Second-class children: Women in church leadership

"Mary Magdalene," El Greco

I am not a theology blogger, so go easy on me here. This is just something I’ve been thinking about for a long, long time.

I grew up in the company of strong, intelligent Christian women, my mother especially. It is fair to say that most of what I know about God has come from women. Yes, our pastors were always male, and from them I learned the tenets of theology, but I really learned about Jesus–his ministry, grace, and compassion from women, whether from doing morning devotions with my mother, from watching the many women quietly and tirelessly serve our church, or from small groups with other women in high school and college.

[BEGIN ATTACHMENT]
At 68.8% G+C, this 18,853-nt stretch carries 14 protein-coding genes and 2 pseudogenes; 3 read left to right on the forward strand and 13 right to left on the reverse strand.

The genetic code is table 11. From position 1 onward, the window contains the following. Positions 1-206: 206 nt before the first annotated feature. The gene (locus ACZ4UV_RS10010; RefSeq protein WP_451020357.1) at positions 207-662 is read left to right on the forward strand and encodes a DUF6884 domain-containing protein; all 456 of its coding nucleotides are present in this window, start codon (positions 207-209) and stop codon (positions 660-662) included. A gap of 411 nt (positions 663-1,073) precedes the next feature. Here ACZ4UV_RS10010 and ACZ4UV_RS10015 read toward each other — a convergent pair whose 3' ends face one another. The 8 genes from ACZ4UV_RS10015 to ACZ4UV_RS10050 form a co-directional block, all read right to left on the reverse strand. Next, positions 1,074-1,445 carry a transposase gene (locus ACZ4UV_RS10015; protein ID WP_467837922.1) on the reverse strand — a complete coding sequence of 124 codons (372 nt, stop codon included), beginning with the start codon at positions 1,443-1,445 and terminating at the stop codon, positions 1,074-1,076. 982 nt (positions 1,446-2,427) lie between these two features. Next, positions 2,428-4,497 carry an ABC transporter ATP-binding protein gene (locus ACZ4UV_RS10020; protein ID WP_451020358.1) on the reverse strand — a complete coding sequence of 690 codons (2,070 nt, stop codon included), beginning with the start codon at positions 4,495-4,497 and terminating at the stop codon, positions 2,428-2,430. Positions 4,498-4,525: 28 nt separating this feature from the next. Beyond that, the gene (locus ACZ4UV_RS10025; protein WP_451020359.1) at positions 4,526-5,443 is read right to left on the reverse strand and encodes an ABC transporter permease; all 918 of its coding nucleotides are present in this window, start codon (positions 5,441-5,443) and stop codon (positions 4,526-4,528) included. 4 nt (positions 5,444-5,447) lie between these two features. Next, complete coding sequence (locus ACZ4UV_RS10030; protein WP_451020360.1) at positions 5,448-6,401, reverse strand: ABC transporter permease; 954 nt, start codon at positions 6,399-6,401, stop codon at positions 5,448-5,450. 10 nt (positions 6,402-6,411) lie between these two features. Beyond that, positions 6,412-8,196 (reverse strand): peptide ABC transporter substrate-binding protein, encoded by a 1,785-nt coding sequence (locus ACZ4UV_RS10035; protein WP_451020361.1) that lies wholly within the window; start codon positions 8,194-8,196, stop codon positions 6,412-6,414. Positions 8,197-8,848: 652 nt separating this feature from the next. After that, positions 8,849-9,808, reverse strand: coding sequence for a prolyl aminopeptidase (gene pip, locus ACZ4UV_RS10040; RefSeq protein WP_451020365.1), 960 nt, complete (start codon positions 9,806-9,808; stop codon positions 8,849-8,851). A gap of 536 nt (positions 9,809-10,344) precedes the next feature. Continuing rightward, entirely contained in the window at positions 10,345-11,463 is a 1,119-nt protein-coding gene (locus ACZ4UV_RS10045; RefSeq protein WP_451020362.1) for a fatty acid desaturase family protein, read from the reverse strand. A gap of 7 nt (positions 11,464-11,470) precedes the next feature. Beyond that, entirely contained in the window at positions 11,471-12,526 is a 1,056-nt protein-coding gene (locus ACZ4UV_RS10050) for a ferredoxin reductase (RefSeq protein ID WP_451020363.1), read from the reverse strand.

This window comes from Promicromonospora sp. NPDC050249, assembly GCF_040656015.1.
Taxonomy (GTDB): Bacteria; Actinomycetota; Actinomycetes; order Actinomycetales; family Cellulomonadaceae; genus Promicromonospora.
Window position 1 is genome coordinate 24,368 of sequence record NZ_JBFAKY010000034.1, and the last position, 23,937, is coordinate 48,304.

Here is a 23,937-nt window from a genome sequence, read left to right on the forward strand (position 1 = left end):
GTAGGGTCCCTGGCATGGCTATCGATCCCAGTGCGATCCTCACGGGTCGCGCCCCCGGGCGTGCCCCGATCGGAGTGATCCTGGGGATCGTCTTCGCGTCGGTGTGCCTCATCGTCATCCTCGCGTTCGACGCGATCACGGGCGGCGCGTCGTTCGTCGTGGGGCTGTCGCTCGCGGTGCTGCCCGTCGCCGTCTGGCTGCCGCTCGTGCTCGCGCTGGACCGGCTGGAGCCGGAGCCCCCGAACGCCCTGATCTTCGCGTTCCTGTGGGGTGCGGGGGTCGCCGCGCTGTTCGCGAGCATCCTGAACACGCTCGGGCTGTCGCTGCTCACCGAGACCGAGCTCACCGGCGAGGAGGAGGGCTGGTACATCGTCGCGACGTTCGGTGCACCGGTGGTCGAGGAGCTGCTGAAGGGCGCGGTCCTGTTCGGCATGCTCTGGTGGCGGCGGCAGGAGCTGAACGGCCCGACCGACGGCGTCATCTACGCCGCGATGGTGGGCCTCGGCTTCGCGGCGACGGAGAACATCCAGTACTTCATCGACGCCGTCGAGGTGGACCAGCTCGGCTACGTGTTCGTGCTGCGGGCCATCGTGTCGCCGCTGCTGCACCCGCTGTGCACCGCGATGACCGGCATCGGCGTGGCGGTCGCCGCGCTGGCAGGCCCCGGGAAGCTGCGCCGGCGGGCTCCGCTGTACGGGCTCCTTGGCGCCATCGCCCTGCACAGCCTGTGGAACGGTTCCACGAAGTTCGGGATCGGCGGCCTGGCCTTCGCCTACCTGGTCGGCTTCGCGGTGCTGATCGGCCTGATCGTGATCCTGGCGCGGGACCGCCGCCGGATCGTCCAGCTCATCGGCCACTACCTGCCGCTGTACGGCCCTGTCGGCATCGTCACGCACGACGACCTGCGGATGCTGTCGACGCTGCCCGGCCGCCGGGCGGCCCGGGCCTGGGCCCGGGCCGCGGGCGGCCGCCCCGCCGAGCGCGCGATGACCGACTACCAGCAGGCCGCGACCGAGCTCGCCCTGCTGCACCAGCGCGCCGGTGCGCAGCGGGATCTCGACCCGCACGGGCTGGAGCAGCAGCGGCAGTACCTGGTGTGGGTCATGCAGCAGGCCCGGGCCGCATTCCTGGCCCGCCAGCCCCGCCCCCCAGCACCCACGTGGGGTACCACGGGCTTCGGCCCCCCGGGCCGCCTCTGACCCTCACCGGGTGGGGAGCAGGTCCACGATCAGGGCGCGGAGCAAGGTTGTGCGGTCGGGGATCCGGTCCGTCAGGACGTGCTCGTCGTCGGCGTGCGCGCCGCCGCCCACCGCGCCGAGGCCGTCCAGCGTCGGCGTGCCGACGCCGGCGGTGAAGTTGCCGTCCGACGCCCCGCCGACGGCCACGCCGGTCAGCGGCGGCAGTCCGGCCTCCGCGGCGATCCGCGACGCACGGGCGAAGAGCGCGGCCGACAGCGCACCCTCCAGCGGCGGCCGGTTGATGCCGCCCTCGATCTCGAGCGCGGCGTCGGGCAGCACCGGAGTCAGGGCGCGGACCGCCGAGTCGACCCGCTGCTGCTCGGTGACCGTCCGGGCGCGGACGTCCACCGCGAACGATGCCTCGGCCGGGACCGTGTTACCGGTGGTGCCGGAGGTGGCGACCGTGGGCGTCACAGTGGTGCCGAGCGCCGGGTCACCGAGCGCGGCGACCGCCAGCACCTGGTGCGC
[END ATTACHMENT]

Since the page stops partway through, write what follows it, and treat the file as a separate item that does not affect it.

When I was old enough, I marveled at the injunctions in the Bible that said women were not permitted to teach or hold any authority over a man. How could that be? All of my best teachers in my faith had been women. This seems appropriate. I was, after all, a girl. But it seemed strange to me, even then. Women can teach other women, but women can never be permitted to teach men in the church. This is odd. No Christian I know is upset by the fact that 76 percent of public school teachers are women. Women can and do preside over men in the workplace (finally). The famously misogynistic Liberty University has Michele Bachmann, candidate for the U.S. presidency, give their convocation speech, and yet they won’t permit women to graduate from their university with degrees in biblical teaching. (Liberty, therefore, seems fine with the idea of Bachmann running the entire country, but she can’t give a sermon at a church. What superb logic.)